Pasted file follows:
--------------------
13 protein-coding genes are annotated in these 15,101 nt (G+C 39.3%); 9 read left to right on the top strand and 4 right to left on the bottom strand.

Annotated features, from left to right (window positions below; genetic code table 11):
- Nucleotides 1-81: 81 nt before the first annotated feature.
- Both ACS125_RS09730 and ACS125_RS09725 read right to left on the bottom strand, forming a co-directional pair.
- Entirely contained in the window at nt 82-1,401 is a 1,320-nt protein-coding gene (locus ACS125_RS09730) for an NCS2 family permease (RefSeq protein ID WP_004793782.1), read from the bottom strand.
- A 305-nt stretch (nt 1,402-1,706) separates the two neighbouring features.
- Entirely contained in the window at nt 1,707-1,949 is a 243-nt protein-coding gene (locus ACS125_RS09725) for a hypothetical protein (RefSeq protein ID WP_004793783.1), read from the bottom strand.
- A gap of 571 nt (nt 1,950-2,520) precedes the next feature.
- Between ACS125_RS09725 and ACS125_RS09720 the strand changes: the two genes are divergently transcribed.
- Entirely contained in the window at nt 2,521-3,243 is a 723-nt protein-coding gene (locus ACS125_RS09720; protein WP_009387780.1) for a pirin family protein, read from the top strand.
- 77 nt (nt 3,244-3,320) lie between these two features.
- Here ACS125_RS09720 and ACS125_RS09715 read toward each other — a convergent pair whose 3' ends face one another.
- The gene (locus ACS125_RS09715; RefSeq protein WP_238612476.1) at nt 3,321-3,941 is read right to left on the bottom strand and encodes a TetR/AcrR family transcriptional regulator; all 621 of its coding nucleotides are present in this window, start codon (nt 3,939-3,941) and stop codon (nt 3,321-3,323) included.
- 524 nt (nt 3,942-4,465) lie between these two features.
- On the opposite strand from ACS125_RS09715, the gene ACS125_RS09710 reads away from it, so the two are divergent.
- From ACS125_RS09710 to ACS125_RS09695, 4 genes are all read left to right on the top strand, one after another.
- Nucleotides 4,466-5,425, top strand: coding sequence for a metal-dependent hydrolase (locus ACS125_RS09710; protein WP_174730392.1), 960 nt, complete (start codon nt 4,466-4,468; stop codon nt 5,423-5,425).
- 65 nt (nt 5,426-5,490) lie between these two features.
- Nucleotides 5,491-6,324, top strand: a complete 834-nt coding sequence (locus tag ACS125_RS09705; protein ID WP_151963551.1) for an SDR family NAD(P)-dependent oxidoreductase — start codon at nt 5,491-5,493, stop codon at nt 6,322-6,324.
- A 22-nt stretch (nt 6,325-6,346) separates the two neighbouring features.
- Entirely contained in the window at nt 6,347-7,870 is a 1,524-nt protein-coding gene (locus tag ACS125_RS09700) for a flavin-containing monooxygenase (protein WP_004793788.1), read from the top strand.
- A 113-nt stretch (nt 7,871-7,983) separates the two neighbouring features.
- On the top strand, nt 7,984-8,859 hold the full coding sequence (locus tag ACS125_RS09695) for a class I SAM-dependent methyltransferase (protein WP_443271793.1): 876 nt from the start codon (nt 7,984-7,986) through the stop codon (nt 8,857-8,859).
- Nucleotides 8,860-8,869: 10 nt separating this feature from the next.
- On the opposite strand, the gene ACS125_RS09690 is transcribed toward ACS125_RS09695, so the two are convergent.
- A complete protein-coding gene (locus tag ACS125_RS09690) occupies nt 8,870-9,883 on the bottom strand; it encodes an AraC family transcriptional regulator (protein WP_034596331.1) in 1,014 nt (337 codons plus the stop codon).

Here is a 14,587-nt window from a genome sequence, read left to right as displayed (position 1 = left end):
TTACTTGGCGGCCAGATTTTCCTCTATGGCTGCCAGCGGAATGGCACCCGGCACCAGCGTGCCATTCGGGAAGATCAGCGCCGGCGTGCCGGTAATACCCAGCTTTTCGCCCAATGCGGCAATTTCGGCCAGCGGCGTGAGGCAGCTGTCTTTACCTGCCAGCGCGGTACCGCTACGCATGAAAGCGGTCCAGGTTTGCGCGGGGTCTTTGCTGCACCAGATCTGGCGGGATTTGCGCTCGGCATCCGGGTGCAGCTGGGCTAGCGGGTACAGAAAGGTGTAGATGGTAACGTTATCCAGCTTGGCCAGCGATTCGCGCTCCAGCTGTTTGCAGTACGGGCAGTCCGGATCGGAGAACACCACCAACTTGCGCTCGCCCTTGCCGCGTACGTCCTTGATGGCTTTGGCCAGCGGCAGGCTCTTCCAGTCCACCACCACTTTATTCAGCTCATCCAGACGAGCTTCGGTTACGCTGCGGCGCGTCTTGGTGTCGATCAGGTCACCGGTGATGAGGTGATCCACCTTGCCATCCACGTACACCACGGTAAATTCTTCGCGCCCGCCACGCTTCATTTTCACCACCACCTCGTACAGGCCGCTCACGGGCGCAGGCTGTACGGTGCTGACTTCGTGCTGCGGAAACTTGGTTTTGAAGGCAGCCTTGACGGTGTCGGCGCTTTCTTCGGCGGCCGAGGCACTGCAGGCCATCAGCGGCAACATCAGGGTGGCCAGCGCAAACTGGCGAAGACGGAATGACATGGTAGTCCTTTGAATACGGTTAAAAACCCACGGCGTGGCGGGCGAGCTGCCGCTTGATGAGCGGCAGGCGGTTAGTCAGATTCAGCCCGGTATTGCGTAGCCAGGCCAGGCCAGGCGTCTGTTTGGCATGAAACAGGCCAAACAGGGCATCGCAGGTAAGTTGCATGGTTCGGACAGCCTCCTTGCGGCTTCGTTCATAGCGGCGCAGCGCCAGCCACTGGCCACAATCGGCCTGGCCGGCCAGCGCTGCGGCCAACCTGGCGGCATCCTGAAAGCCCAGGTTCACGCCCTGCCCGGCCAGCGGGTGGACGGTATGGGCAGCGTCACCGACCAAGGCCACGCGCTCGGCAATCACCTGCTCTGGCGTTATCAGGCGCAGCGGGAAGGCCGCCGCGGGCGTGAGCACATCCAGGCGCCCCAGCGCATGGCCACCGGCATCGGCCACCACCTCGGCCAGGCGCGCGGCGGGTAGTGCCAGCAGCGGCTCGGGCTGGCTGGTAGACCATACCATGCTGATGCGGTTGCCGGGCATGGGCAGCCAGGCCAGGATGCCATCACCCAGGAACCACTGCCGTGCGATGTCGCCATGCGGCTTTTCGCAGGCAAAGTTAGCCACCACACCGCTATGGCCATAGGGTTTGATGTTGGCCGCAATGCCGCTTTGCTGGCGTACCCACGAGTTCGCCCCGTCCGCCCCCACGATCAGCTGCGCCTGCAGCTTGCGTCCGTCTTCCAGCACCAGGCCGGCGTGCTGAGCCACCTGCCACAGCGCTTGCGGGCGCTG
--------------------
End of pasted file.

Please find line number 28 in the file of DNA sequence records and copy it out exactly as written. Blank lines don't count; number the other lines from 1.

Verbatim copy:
TTACTTGGCGGCCAGATTTTCCTCTATGGCTGCCAGCGGAATGGCACCCGGCACCAGCGTGCCATTCGGGAAGATCAGCGCCGGCGTGCCGGTAATACCCAGCTTTTCGCCCAATGCGGCAATTTCGGCCAGCGGCGTGAGGCAGCTGTCTTTACCTGCCAGCGCGGTACCGCTACGCATGAAAGCGGTCCAGGTTTGCGCGGGGTCTTTGCTGCACCAGATCTGGCGGGATTTGCGCTCGGCATCCGGGTGCAGCTGGGCTAGCGGGTACAGAAAGGTGTAGATGGTAACGTTATCCAGCTTGGCCAGCGATTCGCGCTCCAGCTGTTTGCAGTACGGGCAGTCCGGATCGGAGAACACCACCAACTTGCGCTCGCCCTTGCCGCGTACGTCCTTGATGGCTTTGGCCAGCGGCAGGCTCTTCCAGTCCACCACCACTTTATTCAGCTCATCCAGACGAGCTTCGGTTACGCTGCGGCGCGTCTTGGTGTCGATCAGGTCACCGGTGATGAGGTGATCCACCTTGCCATCCACGTACACCACGGTAAATTCTTCGCGCCCGCCACGCTTCATTTTCACCACCACCTCGTACAGGCCGCTCACGGGCGCAGGCTGTACGGTGCTGACTTCGTGCTGCGGAAACTTGGTTTTGAAGGCAGCCTTGACGGTGTCGGCGCTTTCTTCGGCGGCCGAGGCACTGCAGGCCATCAGCGGCAACATCAGGGTGGCCAGCGCAAACTGGCGAAGACGGAATGACATGGTAGTCCTTTGAATACGGTTAAAAACCCACGGCGTGGCGGGCGAGCTGCCGCTTGATGAGCGGCAGGCGGTTAGTCAGATTCAGCCCGGTATTGCGTAGCCAGGCCAGGCCAGGCGTCTGTTTGGCATGAAACAGGCCAAACAGGGCATCGCAGGTAAGTTGCATGGTTCGGACAGCCTCCTTGCGGCTTCGTTCATAGCGGCGCAGCGCCAGCCACTGGCCACAATCGGCCTGGCCGGCCAGCGCTGCGGCCAACCTGGCGGCATCCTGAAAGCCCAGGTTCACGCCCTGCCCGGCCAGCGGGTGGACGGTATGGGCAGCGTCACCGACCAAGGCCACGCGCTCGGCAATCACCTGCTCTGGCGTTATCAGGCGCAGCGGGAAGGCCGCCGCGGGCGTGAGCACATCCAGGCGCCCCAGCGCATGGCCACCGGCATCGGCCACCACCTCGGCCAGGCGCGCGGCGGGTAGTGCCAGCAGCGGCTCGGGCTGGCTGGTAGACCATACCATGCTGATGCGGTTGCCGGGCATGGGCAGCCAGGCCAGGATGCCATCACCCAGGAACCACTGCCGTGCGATGTCGCCATGCGGCTTTTCGCAGGCAAAGTTAGCCACCACACCGCTATGGCCATAGGGTTTGATGTTGGCCGCAATGCCGCTTTGCTGGCGTACCCACGAGTTCGCCCCGTCCGCCCCCACGATCAGCTGCGCCTGCAGCTTGCGTCCGTCTTCCAGCACCAGGCCGGCGTGCTGAGCCACCTGCCACAGCGCTTGCGGGCGCTG